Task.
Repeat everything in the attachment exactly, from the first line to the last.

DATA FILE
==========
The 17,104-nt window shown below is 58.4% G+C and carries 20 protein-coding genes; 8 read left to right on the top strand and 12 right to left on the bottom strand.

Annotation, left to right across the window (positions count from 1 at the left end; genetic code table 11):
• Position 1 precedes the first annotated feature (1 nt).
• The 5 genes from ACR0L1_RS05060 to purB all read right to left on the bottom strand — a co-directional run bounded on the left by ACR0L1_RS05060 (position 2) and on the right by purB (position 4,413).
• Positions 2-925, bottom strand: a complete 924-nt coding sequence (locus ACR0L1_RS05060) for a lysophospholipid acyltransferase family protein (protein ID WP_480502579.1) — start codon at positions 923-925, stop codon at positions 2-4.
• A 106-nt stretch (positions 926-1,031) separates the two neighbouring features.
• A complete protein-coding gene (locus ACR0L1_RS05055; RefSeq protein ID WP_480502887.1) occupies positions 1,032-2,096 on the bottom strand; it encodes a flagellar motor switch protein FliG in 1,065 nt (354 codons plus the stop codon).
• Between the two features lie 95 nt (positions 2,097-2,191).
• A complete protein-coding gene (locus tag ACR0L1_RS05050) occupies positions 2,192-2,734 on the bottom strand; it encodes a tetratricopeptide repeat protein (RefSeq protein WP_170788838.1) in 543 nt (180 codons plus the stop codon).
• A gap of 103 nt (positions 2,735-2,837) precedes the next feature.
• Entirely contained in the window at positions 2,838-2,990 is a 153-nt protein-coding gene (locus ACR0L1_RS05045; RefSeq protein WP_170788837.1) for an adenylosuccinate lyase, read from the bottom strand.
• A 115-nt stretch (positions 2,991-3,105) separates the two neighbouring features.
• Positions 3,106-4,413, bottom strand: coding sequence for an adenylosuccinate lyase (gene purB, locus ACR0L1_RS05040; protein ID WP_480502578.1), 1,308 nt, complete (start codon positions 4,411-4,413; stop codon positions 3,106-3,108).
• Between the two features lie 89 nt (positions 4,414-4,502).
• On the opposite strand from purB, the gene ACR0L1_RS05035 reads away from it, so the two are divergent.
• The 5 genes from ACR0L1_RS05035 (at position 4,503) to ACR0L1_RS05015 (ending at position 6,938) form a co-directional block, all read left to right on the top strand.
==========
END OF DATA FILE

The 17,104-nt window shown below is 58.4% G+C and carries 20 protein-coding genes; 8 read left to right on the top strand and 12 right to left on the bottom strand.

Annotation, left to right across the window (positions count from 1 at the left end; genetic code table 11):
• Position 1 precedes the first annotated feature (1 nt).
• The 5 genes from ACR0L1_RS05060 to purB all read right to left on the bottom strand — a co-directional run bounded on the left by ACR0L1_RS05060 (position 2) and on the right by purB (position 4,413).
• Positions 2-925, bottom strand: a complete 924-nt coding sequence (locus ACR0L1_RS05060) for a lysophospholipid acyltransferase family protein (protein ID WP_480502579.1) — start codon at positions 923-925, stop codon at positions 2-4.
• A 106-nt stretch (positions 926-1,031) separates the two neighbouring features.
• A complete protein-coding gene (locus ACR0L1_RS05055; RefSeq protein ID WP_480502887.1) occupies positions 1,032-2,096 on the bottom strand; it encodes a flagellar motor switch protein FliG in 1,065 nt (354 codons plus the stop codon).
• Between the two features lie 95 nt (positions 2,097-2,191).
• A complete protein-coding gene (locus tag ACR0L1_RS05050) occupies positions 2,192-2,734 on the bottom strand; it encodes a tetratricopeptide repeat protein (RefSeq protein WP_170788838.1) in 543 nt (180 codons plus the stop codon).
• A gap of 103 nt (positions 2,735-2,837) precedes the next feature.
• Entirely contained in the window at positions 2,838-2,990 is a 153-nt protein-coding gene (locus ACR0L1_RS05045; RefSeq protein WP_170788837.1) for an adenylosuccinate lyase, read from the bottom strand.
• A 115-nt stretch (positions 2,991-3,105) separates the two neighbouring features.
• Positions 3,106-4,413, bottom strand: coding sequence for an adenylosuccinate lyase (gene purB, locus ACR0L1_RS05040; protein ID WP_480502578.1), 1,308 nt, complete (start codon positions 4,411-4,413; stop codon positions 3,106-3,108).
• Between the two features lie 89 nt (positions 4,414-4,502).
• On the opposite strand from purB, the gene ACR0L1_RS05035 reads away from it, so the two are divergent.
• The 5 genes from ACR0L1_RS05035 (at position 4,503) to ACR0L1_RS05015 (ending at position 6,938) form a co-directional block, all read left to right on the top strand.